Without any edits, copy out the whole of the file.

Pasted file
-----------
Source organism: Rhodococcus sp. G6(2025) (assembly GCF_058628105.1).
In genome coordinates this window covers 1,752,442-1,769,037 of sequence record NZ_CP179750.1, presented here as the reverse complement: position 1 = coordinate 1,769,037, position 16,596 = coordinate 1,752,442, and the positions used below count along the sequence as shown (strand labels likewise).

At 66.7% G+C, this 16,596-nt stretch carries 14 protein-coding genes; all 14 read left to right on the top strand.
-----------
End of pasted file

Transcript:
Source organism: Rhodococcus sp. G6(2025) (assembly GCF_058628105.1).
In genome coordinates this window covers 1,752,442-1,769,037 of sequence record NZ_CP179750.1, presented here as the reverse complement: position 1 = coordinate 1,769,037, position 16,596 = coordinate 1,752,442, and the positions used below count along the sequence as shown (strand labels likewise).

At 66.7% G+C, this 16,596-nt stretch carries 14 protein-coding genes; all 14 read left to right on the top strand.